The new president of El Salvador, Niyab Bukele, is reportedly reconsidering his country’s relationship with China and intends to follow up on his campaign criticism of the previous administration’s deals with Beijing.
Word of a change in relations between San Salvador and Beijing came from Bukele insider Federico Anliker on Friday. Anliker, who serves as secretary general of Bukele’s Nuevas Ideas organization, told Salvadoran media the outgoing administration of Salvador Sánchez Ceren never adequately explained why it shunned Taiwan and moved into China’s orbit in August 2018.
Anliker said the incoming administration “will not necessarily break relations” with China, but wishes to “study them and put them in the balance,” considering “what is best for the nation, not what is best for a political party” as Ceren did.
This slam at Sánchez’s government insinuates he was simply bought off by Beijing, which offered El Salvador a huge amount of money to switch allegiance away from Taiwan, including $150 million for social spending and 3,000 tons of rice for drought relief.
Bukele ran on an anti-corruption platform and explicitly promised to reconsider what he saw as a corrupt bargain Sánchez made with Beijing.
“We have to review that deal this outgoing government made at the last minute in exchange for some tons of rice. We are going to review it, but we will not necessarily break relations with China,” he said during his campaign.
Chinese officials are not hitting the panic button just yet, but the South China Morning Post on Friday ran some unfortunate quotes from Chinese academics who said Beijing does indeed view El Salvador as a bauble purchased at discount prices:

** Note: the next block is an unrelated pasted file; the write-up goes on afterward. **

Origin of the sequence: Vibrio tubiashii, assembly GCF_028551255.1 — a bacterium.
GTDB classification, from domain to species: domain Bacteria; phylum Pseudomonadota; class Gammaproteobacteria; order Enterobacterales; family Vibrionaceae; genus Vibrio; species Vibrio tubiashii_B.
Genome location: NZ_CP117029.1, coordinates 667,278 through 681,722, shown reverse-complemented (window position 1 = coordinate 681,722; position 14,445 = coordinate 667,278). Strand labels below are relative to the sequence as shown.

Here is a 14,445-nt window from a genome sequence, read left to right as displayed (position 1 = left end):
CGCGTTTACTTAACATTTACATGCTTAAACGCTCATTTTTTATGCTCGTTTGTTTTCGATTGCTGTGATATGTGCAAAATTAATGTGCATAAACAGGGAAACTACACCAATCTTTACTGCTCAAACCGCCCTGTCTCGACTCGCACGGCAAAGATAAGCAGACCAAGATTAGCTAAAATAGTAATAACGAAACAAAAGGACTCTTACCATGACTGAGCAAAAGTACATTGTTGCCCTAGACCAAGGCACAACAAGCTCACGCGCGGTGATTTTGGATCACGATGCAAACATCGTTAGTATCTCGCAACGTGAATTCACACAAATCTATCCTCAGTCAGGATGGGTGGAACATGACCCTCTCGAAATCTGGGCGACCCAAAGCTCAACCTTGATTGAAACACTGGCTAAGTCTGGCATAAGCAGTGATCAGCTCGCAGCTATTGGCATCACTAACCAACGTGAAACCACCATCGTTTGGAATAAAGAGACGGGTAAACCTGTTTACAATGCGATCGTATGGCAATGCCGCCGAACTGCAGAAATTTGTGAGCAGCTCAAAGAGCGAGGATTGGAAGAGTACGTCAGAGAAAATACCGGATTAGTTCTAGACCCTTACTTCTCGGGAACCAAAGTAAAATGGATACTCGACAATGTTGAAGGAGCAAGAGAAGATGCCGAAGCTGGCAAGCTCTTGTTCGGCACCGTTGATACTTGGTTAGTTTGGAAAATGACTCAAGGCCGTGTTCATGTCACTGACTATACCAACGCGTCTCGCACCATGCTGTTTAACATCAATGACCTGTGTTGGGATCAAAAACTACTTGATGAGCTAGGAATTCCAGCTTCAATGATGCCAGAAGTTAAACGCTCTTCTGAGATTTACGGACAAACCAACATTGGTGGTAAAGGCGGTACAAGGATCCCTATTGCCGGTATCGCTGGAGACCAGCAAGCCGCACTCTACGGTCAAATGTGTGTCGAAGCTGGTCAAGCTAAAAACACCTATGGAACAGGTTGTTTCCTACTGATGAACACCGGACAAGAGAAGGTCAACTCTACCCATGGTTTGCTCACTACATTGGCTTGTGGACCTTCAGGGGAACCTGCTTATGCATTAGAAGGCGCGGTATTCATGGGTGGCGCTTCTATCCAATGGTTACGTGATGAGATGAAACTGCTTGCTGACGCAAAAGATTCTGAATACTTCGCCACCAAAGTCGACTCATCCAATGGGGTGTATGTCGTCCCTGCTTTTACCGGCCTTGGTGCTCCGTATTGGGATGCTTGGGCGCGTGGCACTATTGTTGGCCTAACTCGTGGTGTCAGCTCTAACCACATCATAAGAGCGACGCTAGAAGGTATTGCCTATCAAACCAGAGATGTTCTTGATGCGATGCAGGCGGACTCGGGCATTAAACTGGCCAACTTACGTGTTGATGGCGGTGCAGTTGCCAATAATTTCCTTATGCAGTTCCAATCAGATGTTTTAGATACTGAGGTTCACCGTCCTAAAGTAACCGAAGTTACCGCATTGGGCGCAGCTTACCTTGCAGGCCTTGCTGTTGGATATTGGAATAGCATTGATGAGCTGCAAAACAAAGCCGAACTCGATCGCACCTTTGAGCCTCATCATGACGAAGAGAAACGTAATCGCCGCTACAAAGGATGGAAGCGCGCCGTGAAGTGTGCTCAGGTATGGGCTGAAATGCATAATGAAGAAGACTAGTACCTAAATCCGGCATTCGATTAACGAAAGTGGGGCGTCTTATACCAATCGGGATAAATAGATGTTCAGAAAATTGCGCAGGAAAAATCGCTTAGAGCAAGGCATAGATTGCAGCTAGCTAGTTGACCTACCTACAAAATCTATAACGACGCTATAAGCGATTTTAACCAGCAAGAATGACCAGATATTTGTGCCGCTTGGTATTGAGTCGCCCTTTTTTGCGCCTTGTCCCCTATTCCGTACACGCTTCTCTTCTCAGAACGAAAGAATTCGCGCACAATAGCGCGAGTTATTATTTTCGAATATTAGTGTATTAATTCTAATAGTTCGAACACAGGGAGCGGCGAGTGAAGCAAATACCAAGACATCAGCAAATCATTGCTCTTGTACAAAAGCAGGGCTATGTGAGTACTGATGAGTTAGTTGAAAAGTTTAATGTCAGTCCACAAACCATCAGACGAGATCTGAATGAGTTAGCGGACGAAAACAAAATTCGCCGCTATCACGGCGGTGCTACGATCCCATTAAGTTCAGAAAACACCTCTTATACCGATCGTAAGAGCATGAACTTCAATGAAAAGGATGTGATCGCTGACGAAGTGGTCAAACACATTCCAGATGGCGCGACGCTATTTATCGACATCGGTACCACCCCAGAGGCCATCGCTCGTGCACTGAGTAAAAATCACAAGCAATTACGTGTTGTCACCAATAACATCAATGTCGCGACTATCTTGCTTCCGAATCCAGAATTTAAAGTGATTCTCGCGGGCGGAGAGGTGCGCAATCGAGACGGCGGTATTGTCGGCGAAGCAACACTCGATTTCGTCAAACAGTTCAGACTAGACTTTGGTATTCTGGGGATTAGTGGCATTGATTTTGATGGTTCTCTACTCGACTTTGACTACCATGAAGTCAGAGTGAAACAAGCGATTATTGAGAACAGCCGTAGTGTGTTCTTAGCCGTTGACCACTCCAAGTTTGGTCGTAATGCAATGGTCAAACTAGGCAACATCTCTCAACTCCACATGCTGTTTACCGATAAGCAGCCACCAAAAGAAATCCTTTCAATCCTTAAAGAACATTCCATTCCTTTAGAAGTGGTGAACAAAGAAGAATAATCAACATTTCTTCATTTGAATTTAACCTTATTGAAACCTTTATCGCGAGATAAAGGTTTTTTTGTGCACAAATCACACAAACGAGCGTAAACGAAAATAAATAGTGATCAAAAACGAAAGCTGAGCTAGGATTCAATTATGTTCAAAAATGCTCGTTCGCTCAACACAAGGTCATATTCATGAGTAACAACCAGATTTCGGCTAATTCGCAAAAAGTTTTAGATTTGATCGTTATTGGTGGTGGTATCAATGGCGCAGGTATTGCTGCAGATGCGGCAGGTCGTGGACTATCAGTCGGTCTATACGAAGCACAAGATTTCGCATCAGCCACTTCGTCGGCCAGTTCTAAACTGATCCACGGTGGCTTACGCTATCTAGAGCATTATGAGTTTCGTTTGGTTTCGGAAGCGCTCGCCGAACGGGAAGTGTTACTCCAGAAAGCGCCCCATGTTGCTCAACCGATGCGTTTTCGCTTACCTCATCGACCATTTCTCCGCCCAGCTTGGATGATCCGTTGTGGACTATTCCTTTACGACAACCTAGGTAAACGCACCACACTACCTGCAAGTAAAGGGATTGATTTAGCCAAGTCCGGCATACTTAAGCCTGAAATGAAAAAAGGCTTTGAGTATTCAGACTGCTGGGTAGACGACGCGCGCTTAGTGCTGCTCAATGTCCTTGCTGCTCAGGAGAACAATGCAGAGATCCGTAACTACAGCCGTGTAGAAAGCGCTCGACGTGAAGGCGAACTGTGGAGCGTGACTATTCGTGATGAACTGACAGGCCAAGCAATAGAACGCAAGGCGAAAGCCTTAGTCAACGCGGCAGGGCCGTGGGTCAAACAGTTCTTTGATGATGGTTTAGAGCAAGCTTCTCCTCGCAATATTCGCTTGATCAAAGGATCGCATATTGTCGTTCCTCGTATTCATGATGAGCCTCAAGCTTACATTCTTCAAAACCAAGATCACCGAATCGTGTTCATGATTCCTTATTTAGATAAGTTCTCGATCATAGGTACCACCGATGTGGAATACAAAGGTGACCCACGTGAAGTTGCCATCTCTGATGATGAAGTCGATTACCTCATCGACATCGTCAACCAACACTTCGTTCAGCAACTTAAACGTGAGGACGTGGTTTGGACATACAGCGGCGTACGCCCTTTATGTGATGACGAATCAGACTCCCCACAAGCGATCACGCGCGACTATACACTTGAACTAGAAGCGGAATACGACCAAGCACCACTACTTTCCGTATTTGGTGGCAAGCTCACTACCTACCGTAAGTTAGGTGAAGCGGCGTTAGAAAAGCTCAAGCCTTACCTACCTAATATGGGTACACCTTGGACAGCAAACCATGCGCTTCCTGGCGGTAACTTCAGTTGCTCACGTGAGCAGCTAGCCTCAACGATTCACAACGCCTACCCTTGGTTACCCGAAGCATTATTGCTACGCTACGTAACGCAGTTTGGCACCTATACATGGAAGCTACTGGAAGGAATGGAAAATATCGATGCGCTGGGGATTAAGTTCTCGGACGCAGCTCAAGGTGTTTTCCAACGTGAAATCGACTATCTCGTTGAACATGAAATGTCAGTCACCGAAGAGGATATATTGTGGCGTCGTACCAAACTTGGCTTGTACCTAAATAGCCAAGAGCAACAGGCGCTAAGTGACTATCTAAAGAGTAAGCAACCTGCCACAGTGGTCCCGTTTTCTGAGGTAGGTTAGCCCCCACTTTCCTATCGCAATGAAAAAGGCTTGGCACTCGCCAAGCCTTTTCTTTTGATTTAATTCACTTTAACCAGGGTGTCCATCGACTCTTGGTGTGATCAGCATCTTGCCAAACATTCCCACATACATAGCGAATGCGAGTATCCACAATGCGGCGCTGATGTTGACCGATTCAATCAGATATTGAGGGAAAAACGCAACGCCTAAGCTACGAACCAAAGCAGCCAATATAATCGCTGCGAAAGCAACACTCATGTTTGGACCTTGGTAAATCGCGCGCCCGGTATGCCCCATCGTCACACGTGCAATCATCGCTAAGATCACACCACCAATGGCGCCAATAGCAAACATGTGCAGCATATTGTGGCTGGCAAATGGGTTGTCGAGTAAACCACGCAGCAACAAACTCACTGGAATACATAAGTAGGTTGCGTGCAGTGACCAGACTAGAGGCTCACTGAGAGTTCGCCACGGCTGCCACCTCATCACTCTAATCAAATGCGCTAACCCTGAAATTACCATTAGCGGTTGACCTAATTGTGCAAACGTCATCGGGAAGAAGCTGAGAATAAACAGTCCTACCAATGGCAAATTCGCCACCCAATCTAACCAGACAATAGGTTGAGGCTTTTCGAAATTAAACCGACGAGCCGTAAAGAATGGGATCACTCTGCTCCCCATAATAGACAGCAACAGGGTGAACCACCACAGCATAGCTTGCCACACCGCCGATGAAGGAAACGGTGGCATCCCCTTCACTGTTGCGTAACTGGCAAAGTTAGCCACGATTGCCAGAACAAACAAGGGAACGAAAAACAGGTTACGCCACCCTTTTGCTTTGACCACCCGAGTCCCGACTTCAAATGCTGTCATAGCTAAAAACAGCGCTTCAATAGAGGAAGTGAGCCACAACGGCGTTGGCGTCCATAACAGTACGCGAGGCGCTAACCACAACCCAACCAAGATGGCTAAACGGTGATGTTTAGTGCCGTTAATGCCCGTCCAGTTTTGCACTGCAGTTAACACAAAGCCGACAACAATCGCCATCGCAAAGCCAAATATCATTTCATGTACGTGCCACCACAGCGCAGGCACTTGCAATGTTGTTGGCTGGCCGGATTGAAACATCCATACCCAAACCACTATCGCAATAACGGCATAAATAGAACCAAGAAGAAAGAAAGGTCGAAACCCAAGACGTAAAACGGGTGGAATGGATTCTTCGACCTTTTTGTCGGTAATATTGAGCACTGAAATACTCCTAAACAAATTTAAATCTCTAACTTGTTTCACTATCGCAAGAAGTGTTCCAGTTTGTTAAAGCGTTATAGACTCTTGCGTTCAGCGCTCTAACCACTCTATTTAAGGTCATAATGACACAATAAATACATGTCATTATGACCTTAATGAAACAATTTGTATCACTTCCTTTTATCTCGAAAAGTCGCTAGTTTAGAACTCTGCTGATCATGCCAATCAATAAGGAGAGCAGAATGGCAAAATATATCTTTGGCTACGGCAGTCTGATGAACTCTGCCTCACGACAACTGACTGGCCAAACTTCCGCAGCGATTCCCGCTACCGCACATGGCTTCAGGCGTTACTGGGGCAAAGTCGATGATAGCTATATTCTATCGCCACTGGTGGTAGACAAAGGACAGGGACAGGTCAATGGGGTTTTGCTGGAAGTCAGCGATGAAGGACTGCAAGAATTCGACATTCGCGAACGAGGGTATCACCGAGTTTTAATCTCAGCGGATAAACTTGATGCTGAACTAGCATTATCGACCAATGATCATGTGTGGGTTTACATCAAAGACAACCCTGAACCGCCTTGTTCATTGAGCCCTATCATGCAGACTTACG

Xu Shicheng, a research fellow with the Institute of Latin American Studies at the Chinese Academy of Social Sciences in Beijing, said Bukele’s diplomatic strategy stood in contrast to that of his predecessor.
“But there is no need to worry, since they could see for themselves that China is the ally with money and the agricultural technology that El Salvador needs as a developing country,” Xu said.
[…] Zhang Jiazhe, a researcher at the Shanghai Academy of Social Sciences, said Beijing should watch when Bukele assumed power in June.
“Small Central American countries like El Salvador, they do not have much political power. The most important thing for them is money and aid,” Zhang said. “It is almost like going to the market, seeing who gives them the best deal.”
Those words probably will not be music in Bukele’s ears. The Taiwanese Foreign Ministry is reportedly monitoring the situation in El Salvador but did not immediately comment on Anliker’s remarks.
The Trump administration is optimistic about Bukele and thinks Taiwan might get a new deal from El Salvador. A senior official in Washington earlier this week called Bukele’s election “extraordinarily positive” and wondered, “Who knows, we may even see the first re-adjustment of diplomatic relations, but this time away from China towards Taiwan?”
“There’s a lot of questions in El Salvador in regards to the corrupt practices of the current [president] and a lot of their dealings with the Chinese that were very shady and non-trasparent, so I think that, in that regards, a lot of the writing is on the wall,” the unnamed official told the Washington Examiner on Tuesday.